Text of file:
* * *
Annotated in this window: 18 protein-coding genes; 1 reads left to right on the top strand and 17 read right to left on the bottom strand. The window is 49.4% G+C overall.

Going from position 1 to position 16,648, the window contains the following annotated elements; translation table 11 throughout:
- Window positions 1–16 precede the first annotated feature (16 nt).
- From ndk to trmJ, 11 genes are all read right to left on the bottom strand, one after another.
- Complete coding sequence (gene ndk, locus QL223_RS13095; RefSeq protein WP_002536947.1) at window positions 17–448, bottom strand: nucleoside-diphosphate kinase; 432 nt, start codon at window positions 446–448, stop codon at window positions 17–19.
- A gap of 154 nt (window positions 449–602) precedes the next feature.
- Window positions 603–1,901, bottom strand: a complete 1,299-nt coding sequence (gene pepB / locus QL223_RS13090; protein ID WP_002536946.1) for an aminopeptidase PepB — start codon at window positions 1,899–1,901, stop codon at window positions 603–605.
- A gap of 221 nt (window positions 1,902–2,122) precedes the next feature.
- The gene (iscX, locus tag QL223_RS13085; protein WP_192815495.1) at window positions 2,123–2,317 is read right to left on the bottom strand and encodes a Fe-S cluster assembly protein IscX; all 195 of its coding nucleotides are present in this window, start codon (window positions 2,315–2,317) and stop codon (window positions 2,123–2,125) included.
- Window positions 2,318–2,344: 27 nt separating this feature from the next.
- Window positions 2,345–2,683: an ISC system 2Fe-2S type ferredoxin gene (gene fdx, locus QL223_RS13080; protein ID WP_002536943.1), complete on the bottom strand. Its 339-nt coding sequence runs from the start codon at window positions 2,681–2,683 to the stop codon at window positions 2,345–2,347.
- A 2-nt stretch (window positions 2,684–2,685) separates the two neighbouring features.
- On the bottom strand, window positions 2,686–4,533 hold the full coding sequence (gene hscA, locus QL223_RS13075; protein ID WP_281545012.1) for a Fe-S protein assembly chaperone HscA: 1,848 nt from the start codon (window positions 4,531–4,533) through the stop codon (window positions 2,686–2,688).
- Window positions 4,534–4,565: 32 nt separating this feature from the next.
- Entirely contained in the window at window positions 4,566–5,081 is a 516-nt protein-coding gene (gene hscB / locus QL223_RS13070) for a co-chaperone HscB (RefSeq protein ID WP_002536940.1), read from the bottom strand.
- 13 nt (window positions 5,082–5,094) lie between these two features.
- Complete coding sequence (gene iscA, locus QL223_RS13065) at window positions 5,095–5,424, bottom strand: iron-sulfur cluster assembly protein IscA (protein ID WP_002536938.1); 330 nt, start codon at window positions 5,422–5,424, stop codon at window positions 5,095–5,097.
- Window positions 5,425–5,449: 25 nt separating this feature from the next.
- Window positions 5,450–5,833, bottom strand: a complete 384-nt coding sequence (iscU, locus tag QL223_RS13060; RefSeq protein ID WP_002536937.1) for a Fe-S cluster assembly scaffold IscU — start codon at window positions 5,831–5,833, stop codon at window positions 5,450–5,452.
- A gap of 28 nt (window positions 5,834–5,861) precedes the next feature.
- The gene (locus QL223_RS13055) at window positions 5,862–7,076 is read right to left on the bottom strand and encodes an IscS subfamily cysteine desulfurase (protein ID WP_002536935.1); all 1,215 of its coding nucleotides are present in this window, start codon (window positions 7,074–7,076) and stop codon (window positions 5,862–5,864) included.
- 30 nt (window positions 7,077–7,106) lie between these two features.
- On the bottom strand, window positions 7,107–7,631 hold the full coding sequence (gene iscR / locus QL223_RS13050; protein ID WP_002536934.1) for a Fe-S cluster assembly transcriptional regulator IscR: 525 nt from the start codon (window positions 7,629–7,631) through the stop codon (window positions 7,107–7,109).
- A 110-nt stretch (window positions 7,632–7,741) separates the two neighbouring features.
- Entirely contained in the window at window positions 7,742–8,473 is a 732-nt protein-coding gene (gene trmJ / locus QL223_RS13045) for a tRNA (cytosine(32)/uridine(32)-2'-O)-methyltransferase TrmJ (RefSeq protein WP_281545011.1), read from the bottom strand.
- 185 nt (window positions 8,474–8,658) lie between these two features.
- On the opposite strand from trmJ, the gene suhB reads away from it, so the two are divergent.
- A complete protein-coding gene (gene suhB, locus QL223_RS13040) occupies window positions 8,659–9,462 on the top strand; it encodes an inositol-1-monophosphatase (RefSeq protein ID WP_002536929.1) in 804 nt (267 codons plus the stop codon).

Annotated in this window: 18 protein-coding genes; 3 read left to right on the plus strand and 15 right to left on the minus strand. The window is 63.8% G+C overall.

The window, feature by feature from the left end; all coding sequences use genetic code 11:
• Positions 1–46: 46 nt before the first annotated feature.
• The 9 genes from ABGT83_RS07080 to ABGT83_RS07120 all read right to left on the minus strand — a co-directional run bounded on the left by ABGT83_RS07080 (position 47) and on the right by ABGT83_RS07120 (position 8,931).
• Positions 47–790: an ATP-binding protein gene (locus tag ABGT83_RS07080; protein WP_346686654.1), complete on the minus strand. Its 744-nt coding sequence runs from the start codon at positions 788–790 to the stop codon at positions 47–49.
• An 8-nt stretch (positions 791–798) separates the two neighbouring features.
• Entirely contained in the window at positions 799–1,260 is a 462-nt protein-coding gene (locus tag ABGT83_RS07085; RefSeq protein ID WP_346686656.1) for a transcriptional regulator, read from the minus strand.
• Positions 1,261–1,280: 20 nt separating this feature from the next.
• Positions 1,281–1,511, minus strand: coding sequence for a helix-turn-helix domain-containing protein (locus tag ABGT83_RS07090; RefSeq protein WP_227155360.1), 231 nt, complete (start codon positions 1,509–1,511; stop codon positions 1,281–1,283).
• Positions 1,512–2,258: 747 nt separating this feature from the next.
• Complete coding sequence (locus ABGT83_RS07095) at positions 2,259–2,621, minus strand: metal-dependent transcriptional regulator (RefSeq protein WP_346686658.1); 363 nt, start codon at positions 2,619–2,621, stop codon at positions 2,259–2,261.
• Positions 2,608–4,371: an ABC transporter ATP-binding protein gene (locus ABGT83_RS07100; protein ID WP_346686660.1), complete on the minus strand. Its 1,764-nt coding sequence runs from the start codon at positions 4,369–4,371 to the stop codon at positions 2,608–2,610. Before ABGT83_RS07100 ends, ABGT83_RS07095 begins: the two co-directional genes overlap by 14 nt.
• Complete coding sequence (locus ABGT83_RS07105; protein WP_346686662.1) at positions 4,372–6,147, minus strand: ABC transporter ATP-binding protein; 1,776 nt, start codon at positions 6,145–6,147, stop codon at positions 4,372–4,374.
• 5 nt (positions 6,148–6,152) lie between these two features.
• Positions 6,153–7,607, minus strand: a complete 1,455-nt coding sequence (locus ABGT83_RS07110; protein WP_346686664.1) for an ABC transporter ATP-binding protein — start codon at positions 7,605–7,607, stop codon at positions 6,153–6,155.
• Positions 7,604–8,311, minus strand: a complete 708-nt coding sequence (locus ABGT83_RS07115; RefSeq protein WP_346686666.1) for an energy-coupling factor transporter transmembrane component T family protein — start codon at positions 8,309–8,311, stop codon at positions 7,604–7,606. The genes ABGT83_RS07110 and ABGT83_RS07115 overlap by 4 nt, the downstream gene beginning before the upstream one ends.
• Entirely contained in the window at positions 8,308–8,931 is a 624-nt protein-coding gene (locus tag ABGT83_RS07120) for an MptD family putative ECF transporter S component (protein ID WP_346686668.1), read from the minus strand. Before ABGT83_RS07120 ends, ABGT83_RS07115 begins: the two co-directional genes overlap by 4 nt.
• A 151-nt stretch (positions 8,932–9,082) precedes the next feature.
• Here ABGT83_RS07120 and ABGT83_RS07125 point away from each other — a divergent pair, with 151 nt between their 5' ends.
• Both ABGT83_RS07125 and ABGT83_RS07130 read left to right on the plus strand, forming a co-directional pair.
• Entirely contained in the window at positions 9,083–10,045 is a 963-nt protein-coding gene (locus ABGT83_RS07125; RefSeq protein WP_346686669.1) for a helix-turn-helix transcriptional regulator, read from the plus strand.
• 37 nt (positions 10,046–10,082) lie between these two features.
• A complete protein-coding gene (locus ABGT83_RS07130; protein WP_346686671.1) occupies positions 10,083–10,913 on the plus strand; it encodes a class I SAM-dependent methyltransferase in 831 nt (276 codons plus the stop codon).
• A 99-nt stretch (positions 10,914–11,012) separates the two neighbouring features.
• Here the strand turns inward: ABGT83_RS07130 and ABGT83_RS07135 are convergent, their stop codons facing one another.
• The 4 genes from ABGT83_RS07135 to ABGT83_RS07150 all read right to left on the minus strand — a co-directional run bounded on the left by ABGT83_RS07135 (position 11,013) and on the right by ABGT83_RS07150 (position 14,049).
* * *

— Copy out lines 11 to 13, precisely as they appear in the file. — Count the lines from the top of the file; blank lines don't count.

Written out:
- Window positions 2,345–2,683: an ISC system 2Fe-2S type ferredoxin gene (gene fdx, locus QL223_RS13080; protein ID WP_002536943.1), complete on the bottom strand. Its 339-nt coding sequence runs from the start codon at window positions 2,681–2,683 to the stop codon at window positions 2,345–2,347.
- A 2-nt stretch (window positions 2,684–2,685) separates the two neighbouring features.
- On the bottom strand, window positions 2,686–4,533 hold the full coding sequence (gene hscA, locus QL223_RS13075; protein ID WP_281545012.1) for a Fe-S protein assembly chaperone HscA: 1,848 nt from the start codon (window positions 4,531–4,533) through the stop codon (window positions 2,686–2,688).